Beets, and beet juice, are on that list, BTW.  Although I do not know of any "standardized" version of beets being available, as there are for a number of other naturals.  Which when they are in capsules, are as easily carried as any other medication.

      The licorice we normally use I believe comes from the root, so it will look more like turmeric or ginger, other roots, which you can buy in many stores, but is more work to prepare.

      Besides beets, shiitake mushrooms, dark chocolate, eggplant will also markedly lower your blood pressure (and/or pulse) inside of four hours, just as surely as any pills.  And like prescription drugs they have a half-life and then your BP goes right back up.  I have not seen these immediate effects with garlic, and I've sometimes eaten just about as much garlic as one would wish to, LOL.

      Oh, btw, the prescription *pills* for BP, all that I have seen, also work within hours, none of them benefit from "Oh, take them for six months and see if you feel better", either.  Only a few with a long half-life take even a week to get to full dosage.  So if your doctor gives you some humbug about "... and we'll see the results at your next appointment in six months", they have not even read the package inserts on the drugs they are prescribing.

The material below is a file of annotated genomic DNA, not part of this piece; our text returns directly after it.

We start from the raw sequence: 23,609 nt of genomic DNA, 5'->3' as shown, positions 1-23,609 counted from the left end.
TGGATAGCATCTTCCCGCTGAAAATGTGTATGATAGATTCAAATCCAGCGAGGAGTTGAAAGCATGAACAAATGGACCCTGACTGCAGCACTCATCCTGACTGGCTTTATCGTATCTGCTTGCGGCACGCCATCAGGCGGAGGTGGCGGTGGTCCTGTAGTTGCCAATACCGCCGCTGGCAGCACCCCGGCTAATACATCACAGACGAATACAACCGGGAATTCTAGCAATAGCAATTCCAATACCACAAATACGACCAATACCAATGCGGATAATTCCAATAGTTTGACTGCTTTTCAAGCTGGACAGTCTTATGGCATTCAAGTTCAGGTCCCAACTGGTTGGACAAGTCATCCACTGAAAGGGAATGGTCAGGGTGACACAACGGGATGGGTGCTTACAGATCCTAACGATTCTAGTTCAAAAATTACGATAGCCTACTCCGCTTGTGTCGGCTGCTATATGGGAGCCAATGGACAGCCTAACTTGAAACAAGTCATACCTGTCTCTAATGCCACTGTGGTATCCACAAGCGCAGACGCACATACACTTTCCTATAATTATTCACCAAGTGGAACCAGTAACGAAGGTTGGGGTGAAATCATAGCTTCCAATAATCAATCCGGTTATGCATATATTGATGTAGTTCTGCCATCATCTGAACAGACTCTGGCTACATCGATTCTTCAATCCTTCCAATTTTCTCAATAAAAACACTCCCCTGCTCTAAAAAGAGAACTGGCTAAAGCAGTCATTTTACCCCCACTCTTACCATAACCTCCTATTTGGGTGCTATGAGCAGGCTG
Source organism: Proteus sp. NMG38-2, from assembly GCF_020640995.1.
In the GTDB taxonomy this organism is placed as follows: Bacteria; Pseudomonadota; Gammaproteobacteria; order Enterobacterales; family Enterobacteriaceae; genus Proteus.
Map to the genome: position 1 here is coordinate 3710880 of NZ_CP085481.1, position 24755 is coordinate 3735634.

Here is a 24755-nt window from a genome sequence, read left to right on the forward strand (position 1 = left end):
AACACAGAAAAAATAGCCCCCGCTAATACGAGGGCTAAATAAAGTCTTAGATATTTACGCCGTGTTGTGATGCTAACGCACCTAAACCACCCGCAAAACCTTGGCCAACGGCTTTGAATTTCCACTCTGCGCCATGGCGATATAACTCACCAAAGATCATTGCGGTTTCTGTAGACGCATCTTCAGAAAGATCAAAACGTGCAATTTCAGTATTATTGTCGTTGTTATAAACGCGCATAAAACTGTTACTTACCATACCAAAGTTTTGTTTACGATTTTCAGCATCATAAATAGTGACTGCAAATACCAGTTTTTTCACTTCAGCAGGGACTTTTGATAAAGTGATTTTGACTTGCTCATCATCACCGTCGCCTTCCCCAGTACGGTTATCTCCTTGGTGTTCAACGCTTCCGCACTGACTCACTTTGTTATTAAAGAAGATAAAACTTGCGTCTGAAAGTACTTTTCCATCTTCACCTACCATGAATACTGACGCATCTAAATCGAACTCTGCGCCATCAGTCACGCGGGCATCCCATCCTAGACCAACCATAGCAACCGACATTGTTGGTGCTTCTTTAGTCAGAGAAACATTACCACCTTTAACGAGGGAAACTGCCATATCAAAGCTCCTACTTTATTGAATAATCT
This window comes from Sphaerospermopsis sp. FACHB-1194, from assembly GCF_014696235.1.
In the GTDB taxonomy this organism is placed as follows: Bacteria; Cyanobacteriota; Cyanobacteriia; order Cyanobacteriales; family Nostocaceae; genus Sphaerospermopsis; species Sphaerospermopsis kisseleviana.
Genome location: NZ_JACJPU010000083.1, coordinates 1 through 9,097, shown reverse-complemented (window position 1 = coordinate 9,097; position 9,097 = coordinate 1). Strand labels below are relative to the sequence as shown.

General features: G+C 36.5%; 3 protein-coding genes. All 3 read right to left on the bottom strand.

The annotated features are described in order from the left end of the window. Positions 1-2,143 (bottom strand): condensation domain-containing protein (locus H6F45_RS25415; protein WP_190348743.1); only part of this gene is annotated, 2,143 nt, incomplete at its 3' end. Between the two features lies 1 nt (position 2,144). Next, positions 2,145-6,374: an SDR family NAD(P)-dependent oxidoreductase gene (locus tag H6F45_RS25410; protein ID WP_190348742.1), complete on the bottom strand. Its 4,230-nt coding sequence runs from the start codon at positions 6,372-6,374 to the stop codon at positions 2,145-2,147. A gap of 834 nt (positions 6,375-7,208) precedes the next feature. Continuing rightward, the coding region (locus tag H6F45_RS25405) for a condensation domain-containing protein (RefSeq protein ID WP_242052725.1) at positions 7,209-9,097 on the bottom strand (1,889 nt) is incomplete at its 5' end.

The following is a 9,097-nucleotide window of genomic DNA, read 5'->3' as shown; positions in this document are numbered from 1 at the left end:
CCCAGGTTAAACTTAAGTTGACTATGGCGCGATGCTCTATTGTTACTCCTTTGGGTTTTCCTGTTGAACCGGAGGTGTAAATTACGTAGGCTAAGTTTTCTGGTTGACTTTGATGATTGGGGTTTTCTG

At this point I think it is just one of those problems with the way medicine is being practiced, that most physicians don't know much about diet, food, or common supplements.  There are hazards to them as well.  So physicians will shift you off to "dieticians" who generally lack the scientific training to really tell you much about anything, or even worse "naturopaths" who are supposed to know slightly more about effective foods and supplements, and even have state certificates in many places - but also lack a real medical background.  I want it all in one person!  And considering how *obviously* effective some of these things are, when the doctor just starts mumbling, I am not impressed.

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    • Posted

      Well I posted a long reply which is in moderation, though I have no idea why.  Length, perhaps.  I have no attitude, I have a condition and I get to see how it responds 24x7, and the doctors do not.  And perhaps the doctors should read the drug package inserts.  On the rest, let's see if my other post makes it through.

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    • Posted

      I couldn't disagree with you more! For people to go straight ahead & lower the dose of their medication without consulting their Dr. is playing Russian Roulette. If they were suggest a lower dose, & the Dr. agrees, then there's no problem.